I always find it interesting that what is hard for me is easy for you and then later gets not only easy for me, but I fall in love with it, and by then you have moved on and can't even remember its name.
 Everything Always Changing.

Here is the mosaic by all four of us CZT's who did Cheryl's project. I love mosaics because everybody does the exact same thing, step by step, and then everyone's looks totally different. Mine wasn't finished yet, lower right, but you can see how I started out.

The day after our CZT meeting I left for Playa del Carmen, Mexico, with Stu and friends Dave and Jozeffa. Jozeffa was Zentangling up a storm and she inspired me to join in. Here are a couple of tangles I did with Jozeffa.

This one is Aurakas, one of those tangle patterns that must have center stage at all time. Don't tangle patterns have personalities, like people? This one is wrapped up in herself, but deservedly so, she is beautiful and dynamic! 

She is surrounded by the Poke siblings, -leaf and -root. If you look up Pokeroot on the web, the photograph of the plant looks just like the tangle. That is amazing to me. I thought the tangle pattern was completely fanciful, complete fiction, never dreamed such a fun little fellow could be representational. 
This experience was very similar to finding out that the show Vikings was based on actual Viking history, and that they really did pull off the Sack of Paris in 845AD. I only looked it up because I thought it was completely preposterous and the writers should all be fired for making up such dumb stuff that could never have really happened. I had no idea I was watching history until this plot line arose, halfway into Season 4. Goes to show you.

True confession, this Zentangle I lifted right off the box of Tangle Deck 1. It has the old stand-bys Tipple, Shattuck and Printemps with Florz at the bottom (on the floor). It's the first time I ever used Flukes, and I was surprised by how much I liked it. Lynn Mead's Tangle Decks have become very precious to me. I use them all the time for the step-outs and just for browsing around looking for the next tangle pattern to try. Thank you Lynn.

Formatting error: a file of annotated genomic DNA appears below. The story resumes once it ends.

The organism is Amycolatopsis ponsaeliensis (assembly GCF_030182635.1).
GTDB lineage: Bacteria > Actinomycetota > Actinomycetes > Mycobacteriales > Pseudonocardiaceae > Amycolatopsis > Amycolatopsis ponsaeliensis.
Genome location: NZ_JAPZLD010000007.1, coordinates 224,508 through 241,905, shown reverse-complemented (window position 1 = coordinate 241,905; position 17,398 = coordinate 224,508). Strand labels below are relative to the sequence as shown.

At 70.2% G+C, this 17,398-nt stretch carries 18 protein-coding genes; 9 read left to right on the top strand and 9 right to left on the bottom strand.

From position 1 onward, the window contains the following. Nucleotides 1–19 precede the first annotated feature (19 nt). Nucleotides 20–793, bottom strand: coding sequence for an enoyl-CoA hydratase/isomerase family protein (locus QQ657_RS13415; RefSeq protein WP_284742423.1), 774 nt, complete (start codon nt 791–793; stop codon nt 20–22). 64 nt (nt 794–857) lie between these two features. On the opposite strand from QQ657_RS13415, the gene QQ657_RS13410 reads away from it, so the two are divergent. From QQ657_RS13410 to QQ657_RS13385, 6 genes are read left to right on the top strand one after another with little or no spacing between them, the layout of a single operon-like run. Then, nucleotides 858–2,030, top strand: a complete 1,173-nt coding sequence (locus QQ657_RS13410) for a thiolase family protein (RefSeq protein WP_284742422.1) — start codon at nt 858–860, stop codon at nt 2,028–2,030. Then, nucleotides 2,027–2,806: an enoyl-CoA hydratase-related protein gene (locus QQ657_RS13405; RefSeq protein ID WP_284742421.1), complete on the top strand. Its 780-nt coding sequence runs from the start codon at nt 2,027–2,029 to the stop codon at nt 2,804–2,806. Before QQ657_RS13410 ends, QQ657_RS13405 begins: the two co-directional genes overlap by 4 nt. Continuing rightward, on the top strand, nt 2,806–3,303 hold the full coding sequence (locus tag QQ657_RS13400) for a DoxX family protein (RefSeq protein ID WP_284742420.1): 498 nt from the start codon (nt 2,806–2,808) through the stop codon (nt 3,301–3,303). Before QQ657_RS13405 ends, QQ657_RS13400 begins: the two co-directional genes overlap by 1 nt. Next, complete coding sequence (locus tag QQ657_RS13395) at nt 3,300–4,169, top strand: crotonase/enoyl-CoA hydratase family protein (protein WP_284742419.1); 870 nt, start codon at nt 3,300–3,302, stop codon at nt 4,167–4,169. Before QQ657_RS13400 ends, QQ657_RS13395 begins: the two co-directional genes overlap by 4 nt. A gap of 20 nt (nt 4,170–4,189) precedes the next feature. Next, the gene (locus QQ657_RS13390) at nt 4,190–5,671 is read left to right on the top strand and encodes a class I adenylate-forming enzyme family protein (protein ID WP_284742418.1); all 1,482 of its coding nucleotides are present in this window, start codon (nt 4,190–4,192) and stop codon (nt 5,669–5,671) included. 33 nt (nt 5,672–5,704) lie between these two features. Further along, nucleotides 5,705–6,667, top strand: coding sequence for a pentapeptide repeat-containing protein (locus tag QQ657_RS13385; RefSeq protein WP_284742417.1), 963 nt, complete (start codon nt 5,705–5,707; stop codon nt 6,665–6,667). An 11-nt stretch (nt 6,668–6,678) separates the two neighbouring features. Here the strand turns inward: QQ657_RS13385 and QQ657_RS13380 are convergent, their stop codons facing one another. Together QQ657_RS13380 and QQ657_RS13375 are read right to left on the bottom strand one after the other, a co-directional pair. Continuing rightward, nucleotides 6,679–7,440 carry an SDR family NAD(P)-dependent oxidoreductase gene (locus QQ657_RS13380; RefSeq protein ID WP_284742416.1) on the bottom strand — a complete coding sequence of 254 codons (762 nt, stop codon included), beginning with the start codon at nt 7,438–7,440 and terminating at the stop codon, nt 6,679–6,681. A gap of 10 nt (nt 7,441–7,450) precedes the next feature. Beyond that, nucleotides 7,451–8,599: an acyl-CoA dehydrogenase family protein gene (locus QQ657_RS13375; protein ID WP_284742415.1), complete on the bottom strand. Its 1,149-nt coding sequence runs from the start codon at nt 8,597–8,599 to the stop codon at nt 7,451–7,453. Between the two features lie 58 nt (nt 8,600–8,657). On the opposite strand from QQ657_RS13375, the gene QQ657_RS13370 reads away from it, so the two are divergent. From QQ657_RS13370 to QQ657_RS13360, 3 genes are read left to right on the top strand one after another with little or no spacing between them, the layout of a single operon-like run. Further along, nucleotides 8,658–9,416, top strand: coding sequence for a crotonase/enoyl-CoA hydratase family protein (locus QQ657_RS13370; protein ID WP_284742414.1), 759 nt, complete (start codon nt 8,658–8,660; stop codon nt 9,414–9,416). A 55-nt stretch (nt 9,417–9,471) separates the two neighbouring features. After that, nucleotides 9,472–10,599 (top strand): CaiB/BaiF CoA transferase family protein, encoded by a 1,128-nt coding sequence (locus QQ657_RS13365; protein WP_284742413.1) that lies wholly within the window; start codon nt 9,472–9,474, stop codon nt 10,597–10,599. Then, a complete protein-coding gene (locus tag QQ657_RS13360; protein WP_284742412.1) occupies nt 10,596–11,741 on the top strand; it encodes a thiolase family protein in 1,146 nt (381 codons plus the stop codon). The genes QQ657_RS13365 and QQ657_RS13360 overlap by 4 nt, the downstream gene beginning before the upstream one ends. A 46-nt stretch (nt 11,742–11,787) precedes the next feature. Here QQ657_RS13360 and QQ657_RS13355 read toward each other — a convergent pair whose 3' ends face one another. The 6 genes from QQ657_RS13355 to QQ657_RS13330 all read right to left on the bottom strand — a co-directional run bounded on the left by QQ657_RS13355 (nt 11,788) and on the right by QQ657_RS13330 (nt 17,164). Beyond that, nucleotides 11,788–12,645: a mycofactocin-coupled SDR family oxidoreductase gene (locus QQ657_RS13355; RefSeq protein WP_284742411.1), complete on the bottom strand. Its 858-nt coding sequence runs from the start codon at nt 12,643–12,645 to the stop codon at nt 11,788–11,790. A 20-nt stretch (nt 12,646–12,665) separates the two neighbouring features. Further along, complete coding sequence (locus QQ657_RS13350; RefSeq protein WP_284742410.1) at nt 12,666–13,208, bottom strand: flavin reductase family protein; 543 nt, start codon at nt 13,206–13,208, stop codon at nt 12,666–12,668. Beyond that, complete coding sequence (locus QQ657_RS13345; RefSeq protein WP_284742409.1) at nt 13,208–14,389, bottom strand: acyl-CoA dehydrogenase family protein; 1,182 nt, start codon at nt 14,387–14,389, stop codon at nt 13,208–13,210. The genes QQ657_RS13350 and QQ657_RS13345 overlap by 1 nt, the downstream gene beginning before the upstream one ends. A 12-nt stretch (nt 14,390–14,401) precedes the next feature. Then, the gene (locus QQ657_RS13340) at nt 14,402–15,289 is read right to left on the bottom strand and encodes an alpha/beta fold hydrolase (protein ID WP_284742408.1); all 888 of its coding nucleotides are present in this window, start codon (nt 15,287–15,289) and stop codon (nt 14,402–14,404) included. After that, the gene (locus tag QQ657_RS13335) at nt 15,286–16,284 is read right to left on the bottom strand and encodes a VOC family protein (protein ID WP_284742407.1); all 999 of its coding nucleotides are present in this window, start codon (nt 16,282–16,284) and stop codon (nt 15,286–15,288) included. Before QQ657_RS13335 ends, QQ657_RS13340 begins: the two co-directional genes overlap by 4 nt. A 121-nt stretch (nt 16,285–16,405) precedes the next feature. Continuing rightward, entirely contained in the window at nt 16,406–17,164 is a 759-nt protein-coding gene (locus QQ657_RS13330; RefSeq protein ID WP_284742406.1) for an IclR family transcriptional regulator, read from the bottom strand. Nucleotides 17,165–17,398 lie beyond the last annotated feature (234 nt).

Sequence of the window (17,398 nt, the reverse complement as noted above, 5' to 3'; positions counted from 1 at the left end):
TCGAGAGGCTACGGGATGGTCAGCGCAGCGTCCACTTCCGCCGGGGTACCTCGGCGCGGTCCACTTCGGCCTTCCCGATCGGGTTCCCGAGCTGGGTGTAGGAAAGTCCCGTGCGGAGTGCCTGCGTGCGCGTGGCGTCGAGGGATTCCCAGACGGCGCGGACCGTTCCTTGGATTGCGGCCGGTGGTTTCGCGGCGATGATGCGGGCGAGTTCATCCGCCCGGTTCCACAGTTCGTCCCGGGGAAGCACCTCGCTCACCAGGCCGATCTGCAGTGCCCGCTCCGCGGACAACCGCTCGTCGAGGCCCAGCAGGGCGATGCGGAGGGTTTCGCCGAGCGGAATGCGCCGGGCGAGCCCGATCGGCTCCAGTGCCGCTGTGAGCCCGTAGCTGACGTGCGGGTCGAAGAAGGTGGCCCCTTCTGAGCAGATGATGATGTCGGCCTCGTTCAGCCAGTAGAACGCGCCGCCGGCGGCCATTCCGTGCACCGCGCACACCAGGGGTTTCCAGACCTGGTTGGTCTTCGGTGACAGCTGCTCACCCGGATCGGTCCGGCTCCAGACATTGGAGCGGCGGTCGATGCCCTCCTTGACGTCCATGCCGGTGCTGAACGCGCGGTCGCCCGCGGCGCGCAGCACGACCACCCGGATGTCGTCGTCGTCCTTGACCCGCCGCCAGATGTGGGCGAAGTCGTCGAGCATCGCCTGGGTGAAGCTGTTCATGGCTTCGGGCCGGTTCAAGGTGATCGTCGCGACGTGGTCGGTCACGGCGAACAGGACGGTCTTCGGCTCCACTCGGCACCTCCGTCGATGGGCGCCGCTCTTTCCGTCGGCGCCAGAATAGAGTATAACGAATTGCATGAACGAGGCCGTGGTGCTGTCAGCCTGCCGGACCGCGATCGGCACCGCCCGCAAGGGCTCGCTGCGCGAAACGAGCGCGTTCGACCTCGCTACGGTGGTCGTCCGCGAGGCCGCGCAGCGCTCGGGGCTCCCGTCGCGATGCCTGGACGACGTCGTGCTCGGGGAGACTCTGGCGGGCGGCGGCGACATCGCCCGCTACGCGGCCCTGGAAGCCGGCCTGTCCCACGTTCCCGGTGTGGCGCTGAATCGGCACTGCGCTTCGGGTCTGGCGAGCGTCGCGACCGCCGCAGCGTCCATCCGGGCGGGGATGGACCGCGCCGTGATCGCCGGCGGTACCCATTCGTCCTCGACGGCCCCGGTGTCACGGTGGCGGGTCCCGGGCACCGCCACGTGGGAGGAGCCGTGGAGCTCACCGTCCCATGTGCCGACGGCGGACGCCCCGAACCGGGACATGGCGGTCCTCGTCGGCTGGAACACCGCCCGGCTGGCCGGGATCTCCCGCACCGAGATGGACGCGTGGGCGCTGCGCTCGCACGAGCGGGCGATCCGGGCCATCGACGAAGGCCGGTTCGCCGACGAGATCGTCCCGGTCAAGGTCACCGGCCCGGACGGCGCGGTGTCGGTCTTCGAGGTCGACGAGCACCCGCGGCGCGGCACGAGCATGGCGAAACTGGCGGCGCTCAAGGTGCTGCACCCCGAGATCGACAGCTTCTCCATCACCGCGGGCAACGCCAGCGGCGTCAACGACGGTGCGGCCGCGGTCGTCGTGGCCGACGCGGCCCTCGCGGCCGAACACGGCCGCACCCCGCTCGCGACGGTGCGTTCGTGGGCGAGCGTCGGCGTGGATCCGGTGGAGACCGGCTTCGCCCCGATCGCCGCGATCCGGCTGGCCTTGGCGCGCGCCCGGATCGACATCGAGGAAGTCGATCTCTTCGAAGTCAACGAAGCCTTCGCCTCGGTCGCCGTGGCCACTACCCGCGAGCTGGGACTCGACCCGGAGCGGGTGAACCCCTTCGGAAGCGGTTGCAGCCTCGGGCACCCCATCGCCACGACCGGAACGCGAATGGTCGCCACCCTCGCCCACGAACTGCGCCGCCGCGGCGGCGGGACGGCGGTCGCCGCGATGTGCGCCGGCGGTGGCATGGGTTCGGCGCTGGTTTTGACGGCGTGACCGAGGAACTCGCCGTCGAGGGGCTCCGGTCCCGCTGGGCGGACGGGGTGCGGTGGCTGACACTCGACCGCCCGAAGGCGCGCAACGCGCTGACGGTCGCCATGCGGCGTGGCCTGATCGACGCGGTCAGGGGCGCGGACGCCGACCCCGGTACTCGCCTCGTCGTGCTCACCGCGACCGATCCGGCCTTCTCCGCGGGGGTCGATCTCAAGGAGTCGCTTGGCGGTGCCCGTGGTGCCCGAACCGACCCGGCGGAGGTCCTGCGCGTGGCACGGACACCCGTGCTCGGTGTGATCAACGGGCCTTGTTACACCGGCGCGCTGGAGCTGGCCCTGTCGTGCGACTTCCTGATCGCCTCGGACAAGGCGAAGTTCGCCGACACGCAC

Next, I tried a pre-strung Zendala. Here I was inspired by my dear friend Jody, who was turning out gorgeous pre-strung Zendala's while we watched the Oscars. Jody has a demanding job and has become an accomplished mindful, multi-tasker. Sound like a contradiction? I don't think so, I've seen it with my own eyes.
Watching Jody made me want to the pre-strung Zendala tile, too. Finally I a round tuit. I started with Paradox in the middle paired with B'Tweed this time. Love them together. Then Munchin in three of the pointy star-arms, Flukes in another three because I hoped they would look like roof tiles and they do! and finally the last three have Hurry. Hurry seems like a tangle you could build pyramids with if needed. Watch out King Tut.

To close, here's a mosaic of  Jozeffa's and my Zentangles from Mexico. You've seen my three above, the rest are gloriously hers. Go Jozeffa!! I can't remember if she inspired me to use Aurakas or vice versa. True collaboration. Love her use of Striping on the left and Flux on the right. 

That's all the Zen that fits. I hope I have made up at least in part for my long silence. I promise to be more frequent, book biz permitting. Best wishes to all of you who made it all the way down to this last paragraph. Here is your well-deserved Easter Egg.

Monday, March 12, 2018

First Opus Tiles - MySwing